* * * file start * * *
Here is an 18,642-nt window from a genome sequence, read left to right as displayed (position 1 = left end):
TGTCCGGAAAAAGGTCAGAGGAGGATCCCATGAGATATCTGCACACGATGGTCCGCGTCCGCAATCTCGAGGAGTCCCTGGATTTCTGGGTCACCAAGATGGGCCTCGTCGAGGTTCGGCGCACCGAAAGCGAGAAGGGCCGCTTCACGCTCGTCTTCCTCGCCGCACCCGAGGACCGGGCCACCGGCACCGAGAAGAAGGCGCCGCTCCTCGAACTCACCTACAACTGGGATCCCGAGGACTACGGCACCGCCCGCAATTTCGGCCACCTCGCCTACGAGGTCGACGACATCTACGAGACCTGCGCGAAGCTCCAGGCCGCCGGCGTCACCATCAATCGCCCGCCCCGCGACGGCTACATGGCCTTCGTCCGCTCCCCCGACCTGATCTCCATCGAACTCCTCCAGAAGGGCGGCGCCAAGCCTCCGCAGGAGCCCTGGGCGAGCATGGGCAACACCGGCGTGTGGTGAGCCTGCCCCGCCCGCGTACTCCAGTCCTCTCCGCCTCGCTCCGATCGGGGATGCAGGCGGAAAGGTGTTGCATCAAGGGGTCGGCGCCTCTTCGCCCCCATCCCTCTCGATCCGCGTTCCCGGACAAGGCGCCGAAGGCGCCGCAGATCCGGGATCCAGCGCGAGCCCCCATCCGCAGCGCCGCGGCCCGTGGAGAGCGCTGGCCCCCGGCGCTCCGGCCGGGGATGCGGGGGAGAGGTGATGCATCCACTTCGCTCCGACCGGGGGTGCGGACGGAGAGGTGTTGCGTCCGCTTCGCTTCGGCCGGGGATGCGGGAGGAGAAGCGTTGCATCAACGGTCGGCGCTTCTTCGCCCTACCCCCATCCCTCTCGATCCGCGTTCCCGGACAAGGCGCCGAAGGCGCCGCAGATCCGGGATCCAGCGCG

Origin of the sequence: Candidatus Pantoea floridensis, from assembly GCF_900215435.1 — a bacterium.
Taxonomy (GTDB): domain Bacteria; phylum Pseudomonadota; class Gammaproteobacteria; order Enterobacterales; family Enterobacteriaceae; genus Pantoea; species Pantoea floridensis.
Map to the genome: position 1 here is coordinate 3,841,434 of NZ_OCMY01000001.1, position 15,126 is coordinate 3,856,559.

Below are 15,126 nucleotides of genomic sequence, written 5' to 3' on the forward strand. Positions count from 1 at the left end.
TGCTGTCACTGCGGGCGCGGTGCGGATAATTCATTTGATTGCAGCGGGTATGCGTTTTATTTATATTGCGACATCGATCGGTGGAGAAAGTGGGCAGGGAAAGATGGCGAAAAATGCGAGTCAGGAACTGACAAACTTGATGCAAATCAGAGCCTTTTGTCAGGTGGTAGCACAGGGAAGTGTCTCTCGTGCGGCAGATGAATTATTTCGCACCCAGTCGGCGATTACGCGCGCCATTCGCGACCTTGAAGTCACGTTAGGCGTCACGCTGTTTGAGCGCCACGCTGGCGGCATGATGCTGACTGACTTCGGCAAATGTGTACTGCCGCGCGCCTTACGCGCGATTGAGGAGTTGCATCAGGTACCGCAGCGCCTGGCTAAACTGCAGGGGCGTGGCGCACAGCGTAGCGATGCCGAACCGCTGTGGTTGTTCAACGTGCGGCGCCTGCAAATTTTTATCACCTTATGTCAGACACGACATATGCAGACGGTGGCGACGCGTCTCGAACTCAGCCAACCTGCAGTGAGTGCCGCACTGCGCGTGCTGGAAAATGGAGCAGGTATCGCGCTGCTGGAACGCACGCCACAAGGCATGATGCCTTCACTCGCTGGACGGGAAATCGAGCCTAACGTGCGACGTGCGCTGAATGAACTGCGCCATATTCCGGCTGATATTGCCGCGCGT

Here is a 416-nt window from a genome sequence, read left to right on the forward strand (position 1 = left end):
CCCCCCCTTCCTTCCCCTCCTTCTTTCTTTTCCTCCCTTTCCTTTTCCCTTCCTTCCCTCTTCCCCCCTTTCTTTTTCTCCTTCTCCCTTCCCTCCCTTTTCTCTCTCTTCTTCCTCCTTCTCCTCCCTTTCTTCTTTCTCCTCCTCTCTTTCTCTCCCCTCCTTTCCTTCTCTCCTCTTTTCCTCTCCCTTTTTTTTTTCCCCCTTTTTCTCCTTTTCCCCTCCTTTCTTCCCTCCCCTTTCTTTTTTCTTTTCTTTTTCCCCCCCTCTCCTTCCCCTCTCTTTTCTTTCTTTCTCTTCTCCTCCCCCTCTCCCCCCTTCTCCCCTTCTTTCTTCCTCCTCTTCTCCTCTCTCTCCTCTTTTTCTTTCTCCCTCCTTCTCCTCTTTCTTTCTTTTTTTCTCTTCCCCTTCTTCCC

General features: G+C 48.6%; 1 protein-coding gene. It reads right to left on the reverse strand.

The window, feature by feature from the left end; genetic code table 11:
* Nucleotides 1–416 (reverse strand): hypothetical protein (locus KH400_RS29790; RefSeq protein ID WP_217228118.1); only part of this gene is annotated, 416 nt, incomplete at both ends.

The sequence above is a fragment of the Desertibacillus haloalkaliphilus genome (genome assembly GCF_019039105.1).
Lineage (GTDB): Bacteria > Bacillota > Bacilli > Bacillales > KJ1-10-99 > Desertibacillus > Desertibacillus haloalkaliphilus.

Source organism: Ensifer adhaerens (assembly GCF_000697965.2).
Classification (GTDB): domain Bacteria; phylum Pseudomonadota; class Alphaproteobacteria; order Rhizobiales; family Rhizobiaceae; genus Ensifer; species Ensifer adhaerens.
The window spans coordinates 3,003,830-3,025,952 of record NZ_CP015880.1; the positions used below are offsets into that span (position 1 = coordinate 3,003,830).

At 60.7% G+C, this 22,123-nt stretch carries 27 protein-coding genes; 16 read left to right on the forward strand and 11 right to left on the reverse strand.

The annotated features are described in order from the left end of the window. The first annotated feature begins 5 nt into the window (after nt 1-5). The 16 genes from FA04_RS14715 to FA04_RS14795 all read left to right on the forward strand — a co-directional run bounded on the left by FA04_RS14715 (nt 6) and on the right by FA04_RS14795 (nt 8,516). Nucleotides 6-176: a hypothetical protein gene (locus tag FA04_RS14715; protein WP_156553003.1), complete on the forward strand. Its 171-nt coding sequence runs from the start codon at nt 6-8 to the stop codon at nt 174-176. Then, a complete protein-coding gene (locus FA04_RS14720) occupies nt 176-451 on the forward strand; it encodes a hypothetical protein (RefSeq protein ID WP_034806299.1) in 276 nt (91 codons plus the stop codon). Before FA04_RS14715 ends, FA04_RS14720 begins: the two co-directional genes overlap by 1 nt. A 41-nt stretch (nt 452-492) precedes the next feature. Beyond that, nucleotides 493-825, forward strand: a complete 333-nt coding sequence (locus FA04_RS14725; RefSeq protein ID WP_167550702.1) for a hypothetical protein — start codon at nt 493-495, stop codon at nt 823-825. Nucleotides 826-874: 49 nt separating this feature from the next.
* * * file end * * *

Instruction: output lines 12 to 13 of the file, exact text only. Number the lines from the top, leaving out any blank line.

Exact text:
* Nucleotides 1–416 (reverse strand): hypothetical protein (locus KH400_RS29790; RefSeq protein ID WP_217228118.1); only part of this gene is annotated, 416 nt, incomplete at both ends.

The sequence above is a fragment of the Desertibacillus haloalkaliphilus genome (genome assembly GCF_019039105.1).